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Hear directly from some of our inspiring Action Coalition leaders why their organizations are making commitments, and what they are looking forward to.
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The villagers of the Giay ethnic minority are often at the mercy of the weather, so UN Women is helping them avert losses in their main livelihoods of farming and raising chickens and fish. Quang Kim, a commune in Ta Trang village near the capital of Lao Cai province in northern Viet Nam, is often hit by flash floods and landslides during the storm season. “The income of my family depends much on planting rice and selling chicken and fish, but all were buried by the flood in October last year,” said Ho Thi Nhung, 38, who lives here with her husband and two sons.
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The first regional review of the Global Compact for Safe, Orderly and Regular Migration in Asia and the Pacific concluded today with a call for greater collaboration among countries in the region to implement this global framework for action to reap the benefits of migration for all.
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Laxmi Badi, a Dalit woman leader from Nepal is at the forefront of the struggle for equal rights, even amidst the COVID-19 pandemic. In South Asia, persons from Dalit community are at the bottom of the archaic “caste system” – a social stratification, whereby individuals face multiple generations of discrimination and segregation based on their descent.
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Phyu Lin is a strong advocate for gender equality and human rights in Myanmar. For more than 20 years, she has been promoting the empowerment of women and gender justice in the peace process in the country’s civil and ethnic conflicts. “I have spent my adult life advocating for gender equality and human rights in Myanmar. With our ongoing peace process, it is now more important than ever that women are part of the decision-making. Without women’s meaningful participation in the peace talks, sustainable peace will not be possible..."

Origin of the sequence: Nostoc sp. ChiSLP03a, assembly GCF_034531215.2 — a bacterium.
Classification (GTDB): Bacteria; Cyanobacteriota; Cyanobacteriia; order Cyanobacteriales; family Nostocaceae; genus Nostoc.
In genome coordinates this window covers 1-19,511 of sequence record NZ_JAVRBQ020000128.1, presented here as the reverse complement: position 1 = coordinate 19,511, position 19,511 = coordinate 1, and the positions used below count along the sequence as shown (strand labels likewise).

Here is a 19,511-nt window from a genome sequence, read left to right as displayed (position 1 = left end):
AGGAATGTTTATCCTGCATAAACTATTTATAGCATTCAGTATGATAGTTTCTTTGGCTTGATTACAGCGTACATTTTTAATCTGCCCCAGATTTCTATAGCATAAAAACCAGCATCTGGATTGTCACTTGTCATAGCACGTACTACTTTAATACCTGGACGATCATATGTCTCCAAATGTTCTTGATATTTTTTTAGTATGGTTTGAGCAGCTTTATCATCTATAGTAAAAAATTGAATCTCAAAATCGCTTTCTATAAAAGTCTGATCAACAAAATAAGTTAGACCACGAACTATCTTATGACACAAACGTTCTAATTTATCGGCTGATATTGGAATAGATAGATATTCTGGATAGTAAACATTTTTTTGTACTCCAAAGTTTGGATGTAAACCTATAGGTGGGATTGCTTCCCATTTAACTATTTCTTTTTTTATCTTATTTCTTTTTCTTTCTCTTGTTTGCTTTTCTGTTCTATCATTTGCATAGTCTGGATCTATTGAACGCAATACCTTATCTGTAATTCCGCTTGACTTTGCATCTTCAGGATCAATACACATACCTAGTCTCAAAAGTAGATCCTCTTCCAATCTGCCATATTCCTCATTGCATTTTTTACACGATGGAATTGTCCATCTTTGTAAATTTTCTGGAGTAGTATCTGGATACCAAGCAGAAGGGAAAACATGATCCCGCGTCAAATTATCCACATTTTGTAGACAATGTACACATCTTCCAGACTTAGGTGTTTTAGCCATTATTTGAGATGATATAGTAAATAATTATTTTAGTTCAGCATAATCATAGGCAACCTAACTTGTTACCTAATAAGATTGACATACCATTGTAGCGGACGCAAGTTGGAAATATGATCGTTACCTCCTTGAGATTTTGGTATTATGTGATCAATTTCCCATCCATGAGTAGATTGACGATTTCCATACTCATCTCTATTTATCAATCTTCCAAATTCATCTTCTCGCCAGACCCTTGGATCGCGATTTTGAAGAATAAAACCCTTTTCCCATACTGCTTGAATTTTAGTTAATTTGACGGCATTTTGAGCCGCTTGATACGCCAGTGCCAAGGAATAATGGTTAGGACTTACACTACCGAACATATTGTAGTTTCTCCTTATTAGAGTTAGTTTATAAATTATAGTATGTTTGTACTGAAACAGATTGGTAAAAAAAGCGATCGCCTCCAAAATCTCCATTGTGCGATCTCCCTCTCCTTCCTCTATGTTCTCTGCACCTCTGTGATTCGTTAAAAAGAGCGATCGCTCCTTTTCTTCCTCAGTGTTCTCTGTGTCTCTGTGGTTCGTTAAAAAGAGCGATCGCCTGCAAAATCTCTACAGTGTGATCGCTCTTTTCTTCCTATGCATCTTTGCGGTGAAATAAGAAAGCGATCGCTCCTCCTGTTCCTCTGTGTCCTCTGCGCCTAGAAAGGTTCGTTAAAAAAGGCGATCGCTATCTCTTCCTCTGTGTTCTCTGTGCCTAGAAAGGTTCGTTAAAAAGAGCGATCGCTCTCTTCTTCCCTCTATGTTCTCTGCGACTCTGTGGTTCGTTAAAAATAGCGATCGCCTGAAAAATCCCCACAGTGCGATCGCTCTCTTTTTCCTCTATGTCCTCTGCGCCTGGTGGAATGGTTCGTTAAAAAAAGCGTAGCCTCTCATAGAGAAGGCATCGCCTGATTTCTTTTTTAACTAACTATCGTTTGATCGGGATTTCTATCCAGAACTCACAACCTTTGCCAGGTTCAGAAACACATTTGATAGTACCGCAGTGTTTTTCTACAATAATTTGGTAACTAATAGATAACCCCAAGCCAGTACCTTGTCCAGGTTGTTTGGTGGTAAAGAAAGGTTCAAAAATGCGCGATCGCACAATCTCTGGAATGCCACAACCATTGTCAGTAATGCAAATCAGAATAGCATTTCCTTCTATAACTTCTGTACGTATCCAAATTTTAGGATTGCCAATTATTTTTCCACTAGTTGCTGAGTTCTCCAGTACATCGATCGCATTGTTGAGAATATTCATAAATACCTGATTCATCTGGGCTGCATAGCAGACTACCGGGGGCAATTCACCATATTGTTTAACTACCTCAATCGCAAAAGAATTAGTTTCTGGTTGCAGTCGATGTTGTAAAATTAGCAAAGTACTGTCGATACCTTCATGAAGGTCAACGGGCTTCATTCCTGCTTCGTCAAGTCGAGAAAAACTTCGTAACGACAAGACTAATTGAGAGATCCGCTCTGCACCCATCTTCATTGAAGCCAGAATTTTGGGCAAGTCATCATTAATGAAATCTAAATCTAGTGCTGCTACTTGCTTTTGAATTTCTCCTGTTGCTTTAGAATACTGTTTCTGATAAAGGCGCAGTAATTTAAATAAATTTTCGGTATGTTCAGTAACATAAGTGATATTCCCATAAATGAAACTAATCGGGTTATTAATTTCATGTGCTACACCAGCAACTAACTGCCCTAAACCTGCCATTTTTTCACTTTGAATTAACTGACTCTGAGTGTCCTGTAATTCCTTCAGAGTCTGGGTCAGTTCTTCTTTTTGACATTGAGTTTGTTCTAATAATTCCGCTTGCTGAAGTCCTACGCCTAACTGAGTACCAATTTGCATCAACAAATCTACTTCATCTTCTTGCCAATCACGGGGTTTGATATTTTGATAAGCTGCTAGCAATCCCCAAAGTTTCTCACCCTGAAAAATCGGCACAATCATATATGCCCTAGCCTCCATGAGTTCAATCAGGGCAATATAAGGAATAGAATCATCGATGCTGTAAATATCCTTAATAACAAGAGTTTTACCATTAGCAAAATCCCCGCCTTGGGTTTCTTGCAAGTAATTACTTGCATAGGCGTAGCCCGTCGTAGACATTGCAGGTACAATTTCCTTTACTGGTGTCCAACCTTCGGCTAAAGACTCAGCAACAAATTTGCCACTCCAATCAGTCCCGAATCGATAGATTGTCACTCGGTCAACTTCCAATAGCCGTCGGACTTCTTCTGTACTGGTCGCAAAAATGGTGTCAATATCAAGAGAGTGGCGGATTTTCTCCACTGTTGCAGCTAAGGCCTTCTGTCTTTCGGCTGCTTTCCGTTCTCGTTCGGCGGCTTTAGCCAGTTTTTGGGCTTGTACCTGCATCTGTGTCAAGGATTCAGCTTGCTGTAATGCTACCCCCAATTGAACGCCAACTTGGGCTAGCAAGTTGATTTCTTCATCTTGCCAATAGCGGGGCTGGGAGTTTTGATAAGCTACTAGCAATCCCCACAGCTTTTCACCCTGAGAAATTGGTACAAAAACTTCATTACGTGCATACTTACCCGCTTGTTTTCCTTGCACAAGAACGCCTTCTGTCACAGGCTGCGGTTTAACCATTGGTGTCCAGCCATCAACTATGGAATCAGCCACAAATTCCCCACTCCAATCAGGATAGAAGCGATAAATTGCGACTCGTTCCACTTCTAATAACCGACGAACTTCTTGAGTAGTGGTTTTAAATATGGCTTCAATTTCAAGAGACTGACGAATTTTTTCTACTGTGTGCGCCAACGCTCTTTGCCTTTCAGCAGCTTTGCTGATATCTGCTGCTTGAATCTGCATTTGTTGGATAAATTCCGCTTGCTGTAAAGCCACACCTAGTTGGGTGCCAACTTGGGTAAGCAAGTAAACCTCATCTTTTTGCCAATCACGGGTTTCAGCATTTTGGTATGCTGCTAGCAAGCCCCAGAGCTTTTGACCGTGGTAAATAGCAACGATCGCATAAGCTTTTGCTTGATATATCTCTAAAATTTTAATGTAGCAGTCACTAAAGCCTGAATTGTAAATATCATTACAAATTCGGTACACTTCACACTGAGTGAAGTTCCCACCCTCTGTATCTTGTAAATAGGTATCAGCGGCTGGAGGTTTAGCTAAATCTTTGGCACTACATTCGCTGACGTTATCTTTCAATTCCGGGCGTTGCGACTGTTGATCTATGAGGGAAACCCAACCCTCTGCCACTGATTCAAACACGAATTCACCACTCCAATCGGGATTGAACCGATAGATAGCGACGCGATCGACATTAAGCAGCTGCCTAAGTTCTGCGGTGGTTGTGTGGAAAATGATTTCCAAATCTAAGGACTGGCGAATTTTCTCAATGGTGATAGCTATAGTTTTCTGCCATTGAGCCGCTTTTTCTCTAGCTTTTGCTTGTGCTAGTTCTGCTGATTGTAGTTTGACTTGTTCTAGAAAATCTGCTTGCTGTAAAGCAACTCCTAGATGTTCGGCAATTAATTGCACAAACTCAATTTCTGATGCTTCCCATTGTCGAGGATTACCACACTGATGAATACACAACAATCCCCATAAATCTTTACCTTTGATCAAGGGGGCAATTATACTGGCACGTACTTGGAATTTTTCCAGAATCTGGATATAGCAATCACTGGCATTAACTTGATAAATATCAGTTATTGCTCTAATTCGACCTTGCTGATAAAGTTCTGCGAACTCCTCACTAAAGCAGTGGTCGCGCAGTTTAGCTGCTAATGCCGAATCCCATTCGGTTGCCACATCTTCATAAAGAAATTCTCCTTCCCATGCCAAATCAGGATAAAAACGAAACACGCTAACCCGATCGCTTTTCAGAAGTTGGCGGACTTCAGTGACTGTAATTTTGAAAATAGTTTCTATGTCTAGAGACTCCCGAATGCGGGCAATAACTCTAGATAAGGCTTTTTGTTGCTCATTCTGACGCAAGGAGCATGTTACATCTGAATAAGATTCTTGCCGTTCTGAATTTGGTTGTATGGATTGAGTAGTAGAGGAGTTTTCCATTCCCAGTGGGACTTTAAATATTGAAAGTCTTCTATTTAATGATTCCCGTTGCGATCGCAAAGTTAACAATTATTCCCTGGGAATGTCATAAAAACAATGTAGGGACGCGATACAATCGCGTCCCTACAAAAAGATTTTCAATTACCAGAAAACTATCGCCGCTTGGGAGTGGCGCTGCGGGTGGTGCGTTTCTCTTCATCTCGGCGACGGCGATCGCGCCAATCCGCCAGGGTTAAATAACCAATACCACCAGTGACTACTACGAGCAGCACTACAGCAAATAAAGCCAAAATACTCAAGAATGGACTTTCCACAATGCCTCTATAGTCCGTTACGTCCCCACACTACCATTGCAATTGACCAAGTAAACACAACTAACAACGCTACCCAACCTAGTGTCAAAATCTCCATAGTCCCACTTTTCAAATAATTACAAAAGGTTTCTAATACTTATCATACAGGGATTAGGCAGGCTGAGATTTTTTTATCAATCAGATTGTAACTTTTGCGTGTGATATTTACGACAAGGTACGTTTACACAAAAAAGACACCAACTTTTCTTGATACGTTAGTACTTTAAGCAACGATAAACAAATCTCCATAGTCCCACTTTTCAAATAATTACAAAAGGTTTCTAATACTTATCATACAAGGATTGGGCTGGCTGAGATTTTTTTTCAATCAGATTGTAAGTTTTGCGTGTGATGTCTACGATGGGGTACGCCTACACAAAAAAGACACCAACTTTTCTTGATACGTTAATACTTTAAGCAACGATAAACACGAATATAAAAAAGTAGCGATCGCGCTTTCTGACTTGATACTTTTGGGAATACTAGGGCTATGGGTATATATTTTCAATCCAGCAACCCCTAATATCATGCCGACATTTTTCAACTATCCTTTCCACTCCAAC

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For 17 years Pateemoh Pohitaedaoh has been promoting peace in Thailand’s southern provinces and the empowerment of women survivors of the region’s armed conflict, who include herself. “Since the violent conflict in Thailand’s southern provinces re-emerged in January 2004, many of us have lost friends and family members. From 2004 to 2011, I lost four siblings to the violence. While this breaks my heart, it also motivates me to help with women who continue to suffer from the consequences of armed conflict..."
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Women’s rights activist Lucky fled from armed conflict in Myanmar and is now living in a refugee camp in Cox’s Bazar, Bangladesh. She is committed to improving the lives of Rohingya women and girls in the camps, particularly by advocating for their rights to education and decision-making. "Having to flee from armed conflict in Myanmar has changed my perspective on life. My father was in jail as a political prisoner when we fled, so I had to take a lot of responsibility for my family. These experiences first created a wound but are now giving me strength to work for my community and to help Rohingya women get a better life..."
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Aileen Kesa Marie U. Hualde grew up in an indigenous community under martial law in the southern Philippine region of Mindanao. After having to flee her own home as a child, today she is advocating for other indigenous women who are still suffering from the consequences of conflict, violence and displacement. “Where I grew up, armed conflict and violence are intertwined parts of our story as a people. I was only a young girl when we were placed under martial law. To me, this is one of the darkest periods in the history of Mindanao..."
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On July 10th, 2020, young leaders from China together with representatives from UN Women, research institutions, media and private sector companies attended “Promoting Gender Equality through Social Innovations” online dialogue co-organized by UN Women China and Tencent, one of China’s leading tech companies.